2 doctors weighed in:

I have a talus fracture for a few weeks now and I am sleeping with this boot on I do not have anymore pain can I sleep bootless? Would like to have an alternative to sleeping without the heavy uncomfortable boot on to walk and sleep in.

2 doctors weighed in
Dr. Oliver Wang
Podiatry

In brief: Postop shoe

A postop velcro shoe can be used instead of the boot.
Another alternative is to wear an ankle brace.

In brief: Postop shoe

A postop velcro shoe can be used instead of the boot.
Another alternative is to wear an ankle brace.
Dr. Oliver Wang
Dr. Oliver Wang
Thank
Dr. Howard Fox
Podiatry

In brief: The

The two areas of the talus that are apt to get fractured are the dome, the top cartilaginous area that articulates with the tibia, the bone above it, and the neck of the talus.
Talar neck fractures are usually much more disabling and significant than talar dome fractures. Not knowing which you have (and there are varying degrees of each kind of these fractures), it's hard to give specific advice. The use of a removable cast-boot has it's attributes and its liabilities. The attribute is you can take it off, which makes bathing infinitely easier than if you were in a hard cast. The liability is you can take it off. If you take this off at night to go to sleep and you need to use the bathroom in the middle of the night, chances are you're not going to slap that thing back on just to pee, and that is the liability. So my best advice would be to ask your doctor. I know as a doctor, the last thing i want to hear from one of my patients is they went on line and some doctor said it was ok to remove the boot when going to bed when i told them to wear it "all the time." it's a phone call away to what would really be your best answer!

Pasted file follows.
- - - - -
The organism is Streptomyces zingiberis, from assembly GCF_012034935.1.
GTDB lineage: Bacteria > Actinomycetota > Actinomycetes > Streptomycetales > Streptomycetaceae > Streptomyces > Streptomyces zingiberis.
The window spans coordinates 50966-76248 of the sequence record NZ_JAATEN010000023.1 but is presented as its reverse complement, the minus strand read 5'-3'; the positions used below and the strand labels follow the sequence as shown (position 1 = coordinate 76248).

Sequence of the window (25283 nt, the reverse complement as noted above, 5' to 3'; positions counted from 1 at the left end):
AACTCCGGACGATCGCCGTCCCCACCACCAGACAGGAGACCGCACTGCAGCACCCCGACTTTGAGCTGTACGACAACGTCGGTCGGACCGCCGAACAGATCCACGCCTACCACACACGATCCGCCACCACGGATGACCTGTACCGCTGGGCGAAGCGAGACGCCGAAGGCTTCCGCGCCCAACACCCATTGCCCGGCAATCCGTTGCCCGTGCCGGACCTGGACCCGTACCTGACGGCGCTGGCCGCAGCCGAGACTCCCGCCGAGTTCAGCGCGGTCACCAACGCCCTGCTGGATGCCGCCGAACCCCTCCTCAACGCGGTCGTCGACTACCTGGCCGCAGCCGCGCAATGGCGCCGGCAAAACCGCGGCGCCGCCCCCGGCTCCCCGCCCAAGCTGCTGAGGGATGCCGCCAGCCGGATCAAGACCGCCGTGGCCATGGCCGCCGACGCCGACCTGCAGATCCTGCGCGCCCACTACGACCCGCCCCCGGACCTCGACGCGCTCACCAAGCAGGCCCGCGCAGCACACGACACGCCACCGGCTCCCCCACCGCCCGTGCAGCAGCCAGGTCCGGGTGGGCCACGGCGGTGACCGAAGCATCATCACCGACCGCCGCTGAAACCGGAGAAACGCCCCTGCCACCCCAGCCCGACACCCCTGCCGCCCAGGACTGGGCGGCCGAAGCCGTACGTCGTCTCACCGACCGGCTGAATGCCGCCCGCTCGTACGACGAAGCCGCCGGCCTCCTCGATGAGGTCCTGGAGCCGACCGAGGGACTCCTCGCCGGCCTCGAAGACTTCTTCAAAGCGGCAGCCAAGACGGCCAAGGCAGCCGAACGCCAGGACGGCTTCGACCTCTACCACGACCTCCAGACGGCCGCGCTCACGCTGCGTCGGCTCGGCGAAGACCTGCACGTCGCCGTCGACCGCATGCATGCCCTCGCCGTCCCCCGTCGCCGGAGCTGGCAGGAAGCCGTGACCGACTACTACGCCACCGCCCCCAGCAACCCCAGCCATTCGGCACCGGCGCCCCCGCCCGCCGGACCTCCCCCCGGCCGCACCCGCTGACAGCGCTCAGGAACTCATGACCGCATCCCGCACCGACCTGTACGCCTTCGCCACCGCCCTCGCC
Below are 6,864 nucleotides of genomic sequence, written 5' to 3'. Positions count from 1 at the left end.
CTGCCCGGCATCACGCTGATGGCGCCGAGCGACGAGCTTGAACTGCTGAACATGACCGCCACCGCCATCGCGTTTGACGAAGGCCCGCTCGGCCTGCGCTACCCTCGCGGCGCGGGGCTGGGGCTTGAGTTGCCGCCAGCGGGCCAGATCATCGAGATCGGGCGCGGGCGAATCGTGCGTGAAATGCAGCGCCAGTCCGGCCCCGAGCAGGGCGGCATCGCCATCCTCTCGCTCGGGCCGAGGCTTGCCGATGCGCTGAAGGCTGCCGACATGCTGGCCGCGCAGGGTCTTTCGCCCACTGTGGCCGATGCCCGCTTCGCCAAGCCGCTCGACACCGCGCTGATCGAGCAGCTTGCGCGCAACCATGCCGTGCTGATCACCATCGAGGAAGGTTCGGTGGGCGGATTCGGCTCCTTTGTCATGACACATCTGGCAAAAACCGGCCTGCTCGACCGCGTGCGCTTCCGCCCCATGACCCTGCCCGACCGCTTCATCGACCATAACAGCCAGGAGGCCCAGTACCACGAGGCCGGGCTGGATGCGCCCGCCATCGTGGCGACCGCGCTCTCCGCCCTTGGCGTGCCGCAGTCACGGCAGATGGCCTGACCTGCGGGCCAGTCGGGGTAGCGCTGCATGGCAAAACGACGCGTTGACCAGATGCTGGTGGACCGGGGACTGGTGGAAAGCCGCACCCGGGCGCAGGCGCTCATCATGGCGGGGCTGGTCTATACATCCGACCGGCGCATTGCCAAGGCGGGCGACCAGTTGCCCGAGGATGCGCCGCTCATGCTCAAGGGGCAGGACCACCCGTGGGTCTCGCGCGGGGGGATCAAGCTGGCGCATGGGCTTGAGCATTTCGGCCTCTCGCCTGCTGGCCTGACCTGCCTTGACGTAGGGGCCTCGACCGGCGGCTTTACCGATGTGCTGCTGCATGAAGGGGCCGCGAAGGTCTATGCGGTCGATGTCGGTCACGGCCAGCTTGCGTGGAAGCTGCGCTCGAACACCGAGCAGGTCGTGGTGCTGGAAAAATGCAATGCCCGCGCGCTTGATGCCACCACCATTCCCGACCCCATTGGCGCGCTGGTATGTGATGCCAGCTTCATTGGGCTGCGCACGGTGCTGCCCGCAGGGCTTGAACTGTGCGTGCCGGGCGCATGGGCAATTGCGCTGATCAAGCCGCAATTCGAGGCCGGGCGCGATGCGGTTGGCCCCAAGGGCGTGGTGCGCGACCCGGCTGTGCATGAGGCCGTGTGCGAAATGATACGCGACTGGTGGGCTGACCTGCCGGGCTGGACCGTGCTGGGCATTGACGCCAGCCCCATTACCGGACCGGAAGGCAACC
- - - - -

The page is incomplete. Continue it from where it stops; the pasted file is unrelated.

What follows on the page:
In brief: The

The two areas of the talus that are apt to get fractured are the dome, the top cartilaginous area that articulates with the tibia, the bone above it, and the neck of the talus.
Talar neck fractures are usually much more disabling and significant than talar dome fractures. Not knowing which you have (and there are varying degrees of each kind of these fractures), it's hard to give specific advice. The use of a removable cast-boot has it's attributes and its liabilities. The attribute is you can take it off, which makes bathing infinitely easier than if you were in a hard cast. The liability is you can take it off. If you take this off at night to go to sleep and you need to use the bathroom in the middle of the night, chances are you're not going to slap that thing back on just to pee, and that is the liability. So my best advice would be to ask your doctor. I know as a doctor, the last thing i want to hear from one of my patients is they went on line and some doctor said it was ok to remove the boot when going to bed when i told them to wear it "all the time." it's a phone call away to what would really be your best answer!
Dr. Howard Fox
Dr. Howard Fox
Thank
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